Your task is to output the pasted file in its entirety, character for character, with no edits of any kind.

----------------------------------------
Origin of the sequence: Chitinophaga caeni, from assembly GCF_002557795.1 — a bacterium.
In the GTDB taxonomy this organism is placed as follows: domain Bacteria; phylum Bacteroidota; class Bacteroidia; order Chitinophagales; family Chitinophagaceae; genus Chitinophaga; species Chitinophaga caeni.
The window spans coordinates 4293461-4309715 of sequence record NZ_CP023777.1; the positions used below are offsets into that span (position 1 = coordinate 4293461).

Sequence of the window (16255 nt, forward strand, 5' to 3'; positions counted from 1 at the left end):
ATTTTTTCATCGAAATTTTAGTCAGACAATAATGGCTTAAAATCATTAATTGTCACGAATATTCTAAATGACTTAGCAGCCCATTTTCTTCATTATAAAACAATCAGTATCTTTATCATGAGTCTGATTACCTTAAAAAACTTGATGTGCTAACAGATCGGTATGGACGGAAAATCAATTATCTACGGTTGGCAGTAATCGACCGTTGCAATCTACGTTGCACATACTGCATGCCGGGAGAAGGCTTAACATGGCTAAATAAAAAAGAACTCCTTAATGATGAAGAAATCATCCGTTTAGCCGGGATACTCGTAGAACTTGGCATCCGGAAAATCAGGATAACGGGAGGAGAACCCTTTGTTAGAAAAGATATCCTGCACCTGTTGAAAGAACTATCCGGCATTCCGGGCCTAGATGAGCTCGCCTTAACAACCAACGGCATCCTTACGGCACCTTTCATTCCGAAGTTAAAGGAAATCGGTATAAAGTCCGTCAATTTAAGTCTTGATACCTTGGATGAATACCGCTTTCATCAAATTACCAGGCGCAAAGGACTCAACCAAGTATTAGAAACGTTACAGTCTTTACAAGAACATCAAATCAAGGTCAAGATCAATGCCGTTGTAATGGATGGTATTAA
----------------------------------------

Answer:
Origin of the sequence: Chitinophaga caeni, from assembly GCF_002557795.1 — a bacterium.
In the GTDB taxonomy this organism is placed as follows: domain Bacteria; phylum Bacteroidota; class Bacteroidia; order Chitinophagales; family Chitinophagaceae; genus Chitinophaga; species Chitinophaga caeni.
The window spans coordinates 4293461-4309715 of sequence record NZ_CP023777.1; the positions used below are offsets into that span (position 1 = coordinate 4293461).

Sequence of the window (16255 nt, forward strand, 5' to 3'; positions counted from 1 at the left end):
ATTTTTTCATCGAAATTTTAGTCAGACAATAATGGCTTAAAATCATTAATTGTCACGAATATTCTAAATGACTTAGCAGCCCATTTTCTTCATTATAAAACAATCAGTATCTTTATCATGAGTCTGATTACCTTAAAAAACTTGATGTGCTAACAGATCGGTATGGACGGAAAATCAATTATCTACGGTTGGCAGTAATCGACCGTTGCAATCTACGTTGCACATACTGCATGCCGGGAGAAGGCTTAACATGGCTAAATAAAAAAGAACTCCTTAATGATGAAGAAATCATCCGTTTAGCCGGGATACTCGTAGAACTTGGCATCCGGAAAATCAGGATAACGGGAGGAGAACCCTTTGTTAGAAAAGATATCCTGCACCTGTTGAAAGAACTATCCGGCATTCCGGGCCTAGATGAGCTCGCCTTAACAACCAACGGCATCCTTACGGCACCTTTCATTCCGAAGTTAAAGGAAATCGGTATAAAGTCCGTCAATTTAAGTCTTGATACCTTGGATGAATACCGCTTTCATCAAATTACCAGGCGCAAAGGACTCAACCAAGTATTAGAAACGTTACAGTCTTTACAAGAACATCAAATCAAGGTCAAGATCAATGCCGTTGTAATGGATGGTATTAA